Currently I’m on a train returning from New York where I attended the Council on Foreign Relations’ annual Summer workshop on religion and foreign policy. Participants include a wide range of American religious leaders. Frustratingly, the event was off the record so I can’t reveal who they were!
Founded in the wake of World War I as a think tank to guide America’s foreign policy, CFR’s members have included many secretaries of state and scores of prominent policy makers across the decades. It helped to elevate such luminaries as John Foster Dulles and Henry Kissinger. Conspiracy theories have often assailed it as the power tool of the northeastern elite, especially the Rockefellers. I remember the 1980 presidential campaign when George H. W. Bush was attacked from the right for his membership.
Suitably, CFR is headquartered in a stately old Manhattan mansion. There is a portrait of its former board chair David Rockefeller inside, which the conspiracists would enjoy. To its credit, CFR realizes the importance of religion in shaping the world and in recent years has focused on educating religious leaders about international affairs. The staff are very helpful and courteous.
Participants at CFR’s Summer religion workshop typically include well known current and former denominational officers, bishops and other senior clergy, advocacy and relief group heads, academics, scholars, journalists, and longtime activists. Many of them are liberal and a little disdainful of America’s religious traditionalists in fly over country. But most are gracious in personal interactions. CFR clearly has worked to include conservative religious types as well.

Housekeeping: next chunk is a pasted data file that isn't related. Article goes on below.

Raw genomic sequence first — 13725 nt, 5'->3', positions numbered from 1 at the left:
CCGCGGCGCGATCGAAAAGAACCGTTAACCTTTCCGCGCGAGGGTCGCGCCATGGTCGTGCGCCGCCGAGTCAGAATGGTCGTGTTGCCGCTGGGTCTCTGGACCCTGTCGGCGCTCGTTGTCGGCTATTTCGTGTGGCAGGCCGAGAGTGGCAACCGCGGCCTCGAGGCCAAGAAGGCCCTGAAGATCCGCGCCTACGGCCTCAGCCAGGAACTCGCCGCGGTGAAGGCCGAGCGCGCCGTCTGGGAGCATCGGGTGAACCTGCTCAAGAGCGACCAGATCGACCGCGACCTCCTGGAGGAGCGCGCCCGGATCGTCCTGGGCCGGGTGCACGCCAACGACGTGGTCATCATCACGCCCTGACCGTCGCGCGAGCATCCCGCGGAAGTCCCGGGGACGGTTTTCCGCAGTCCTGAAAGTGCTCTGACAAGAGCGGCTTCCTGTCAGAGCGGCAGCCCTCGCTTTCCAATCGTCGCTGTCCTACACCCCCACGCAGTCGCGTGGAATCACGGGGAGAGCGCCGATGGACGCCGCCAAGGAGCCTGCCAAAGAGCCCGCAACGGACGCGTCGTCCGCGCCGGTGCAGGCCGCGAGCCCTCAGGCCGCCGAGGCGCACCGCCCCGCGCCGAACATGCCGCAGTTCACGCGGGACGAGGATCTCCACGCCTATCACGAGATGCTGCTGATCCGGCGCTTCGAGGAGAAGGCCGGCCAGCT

Overall I think CFR influence on religious elites is helpful, often reminding them of the world’s cold realities versus their all too often dreamy idealizations. In one revealing exchange, a participant wondered if an Iranian religious proclamation against nuclear weapons would not preclude nukes. He was assured that U.S. policy could not depend on that assumption.
I was able to thank a church official whom IRD often criticizes for helpfully opposing anti Israel divestment. I’ve also been able to befriend the head of a liberal IRD counterpart group and long time nemesis. I’ve met Mormon, Muslim, and Jewish leaders whom I would not otherwise typically encounter, not to mention numerous liberal Protestants and ecumenists. It’s impossible not to learn something important from even brief encounters with adversaries or unexpected new friends.
The kaleidoscope of American religious opinion present at these CFR gatherings at least slightly showcases the underlying strength and importance of faith in every aspect of America’s identity.